While it’s the engine that gives your car, van or motorbike the power it needs to move, it’s the battery that sparks everything into life. It might be a vastly different shape to the batteries found in your television remote, but it still serves the same purpose and without one your vehicle will be left standing on the driveway while you’re left running for the next bus.
We’ve all been there at some stage when batteries have run out and you’re left either unable to change the channel or your remote controlled car has ground to a halt. So off you go to the drawer or cupboard where you normally keep the spare batteries.
That’s because different makes and models of cars, vans and motorbikes require different sized batteries. Some are specially built to fit particular models – especially in the case of motorbikes where they need to be small enough to fit on the bike but powerful enough to get the electrics going.
While it’s very rare for a modern battery to just stop working, it can wear out over time. It’s also common for vehicle batteries to fail in the cold, damp winter months especially if the vehicle isn’t started for any length of time. You may be able to breathe some life back into it by jump-starting the battery or using a battery charger, but once you’ve done this it’s probably worth investing some time and money into finding a new car battery that’s fresh off the shelf and full of charge.
Choosing the right battery for your car
Unfortunately you can’t just go to the shops and come home with generic car batteries. Instead you need to look for the right model for your vehicle.
Car batteries are rated according to their Amp Hours and Cold Cranking Amps. Put simply, Amp Hours refers to how long the battery will last if it’s not re-charged and Cold Cranking Amps refers to the power it has to turn the engine over sufficiently in order to get it started in cold conditions, (diesel engines will need more cranking power than petrol engines incidentally).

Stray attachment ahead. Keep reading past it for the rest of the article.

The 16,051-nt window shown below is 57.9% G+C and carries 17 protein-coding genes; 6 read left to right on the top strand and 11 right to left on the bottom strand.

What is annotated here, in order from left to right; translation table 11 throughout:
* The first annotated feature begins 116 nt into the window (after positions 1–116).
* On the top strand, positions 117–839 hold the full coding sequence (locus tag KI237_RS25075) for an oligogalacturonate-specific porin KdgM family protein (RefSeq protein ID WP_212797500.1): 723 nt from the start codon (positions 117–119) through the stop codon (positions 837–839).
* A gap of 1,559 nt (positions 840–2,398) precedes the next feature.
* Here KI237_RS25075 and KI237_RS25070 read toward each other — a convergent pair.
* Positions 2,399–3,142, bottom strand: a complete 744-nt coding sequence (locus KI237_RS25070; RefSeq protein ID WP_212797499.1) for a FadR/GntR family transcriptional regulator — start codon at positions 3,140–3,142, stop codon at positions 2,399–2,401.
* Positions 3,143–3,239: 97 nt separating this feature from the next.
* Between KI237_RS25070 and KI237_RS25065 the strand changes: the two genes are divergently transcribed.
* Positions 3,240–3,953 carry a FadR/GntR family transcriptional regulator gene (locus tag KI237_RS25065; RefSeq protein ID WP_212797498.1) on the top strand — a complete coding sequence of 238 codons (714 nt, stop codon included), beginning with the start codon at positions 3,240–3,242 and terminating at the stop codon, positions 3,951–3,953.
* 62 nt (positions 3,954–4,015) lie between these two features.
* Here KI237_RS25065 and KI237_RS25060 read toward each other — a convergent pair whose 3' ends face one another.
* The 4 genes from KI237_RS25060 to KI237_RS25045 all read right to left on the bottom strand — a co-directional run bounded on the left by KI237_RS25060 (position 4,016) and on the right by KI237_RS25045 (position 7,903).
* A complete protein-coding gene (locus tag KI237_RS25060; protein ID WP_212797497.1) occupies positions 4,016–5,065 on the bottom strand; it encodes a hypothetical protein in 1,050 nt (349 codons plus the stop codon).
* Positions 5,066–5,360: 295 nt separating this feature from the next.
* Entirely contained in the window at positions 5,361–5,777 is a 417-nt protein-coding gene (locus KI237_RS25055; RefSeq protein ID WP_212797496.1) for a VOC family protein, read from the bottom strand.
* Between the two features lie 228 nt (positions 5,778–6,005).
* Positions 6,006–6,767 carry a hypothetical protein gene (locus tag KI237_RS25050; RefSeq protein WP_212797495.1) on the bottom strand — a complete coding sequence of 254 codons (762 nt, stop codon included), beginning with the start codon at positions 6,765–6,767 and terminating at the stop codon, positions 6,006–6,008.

The old battery will have this kind of information printed on it, allowing you to make a note of the type of battery you might need, but you can use the Fast Finder feature on our website to find out without having to even venture out to the vehicle.
Just enter the registration of your car, van or motorbike or the make, model, year, engine size and fuel type and we will be able to tell you the ideal type of battery for you.
We keep a wide range of car, van and also motorcycle batteries in stock and have more than 190 branches nationwide, offering competitive prices and free next-day delivery so you’ll be moving again in no time.
Finding and removing your old car battery
Again, unlike normal household batteries you cannot just slide a car battery out from beneath the bonnet of your car. You will need several tools, and even some safety gloves and goggles if you wish, to safely remove the old battery – and it is vital that the engine is switched off completely before you even start (that includes the ignition too).
If you’ve never attempted to remove the battery before then it’s worth having someone who has experience of changing car batteries on hand to advise you, although it is usually a black or grey box with one positive and one negative terminal.
Having located the battery it’s vital that you disconnect the negative connection first otherwise you risk causing damage to the engine.
You may need some , such as a screwdriver or spanner to loosen the negative clamp and move it away from the battery itself. Then do the same with the positive clamp and carefully remove the battery – remembering that they are often quite heavy, but the majority have a handle on the top making it easier.
Fitting new car batteries
Having received your new car battery, carefully place it in the exposed bracket and ensure that the terminals are on the correct sides (the rubber tops often have a plus and minus on).
Start by connecting the clamps that hold the battery in place and then reconnect the positive cable clamp, followed by the negative clamp.
Once the battery has been reconnected, make sure that you have removed all of your tools, close the bonnet and start the engine to make sure that the vehicle runs, and off you go.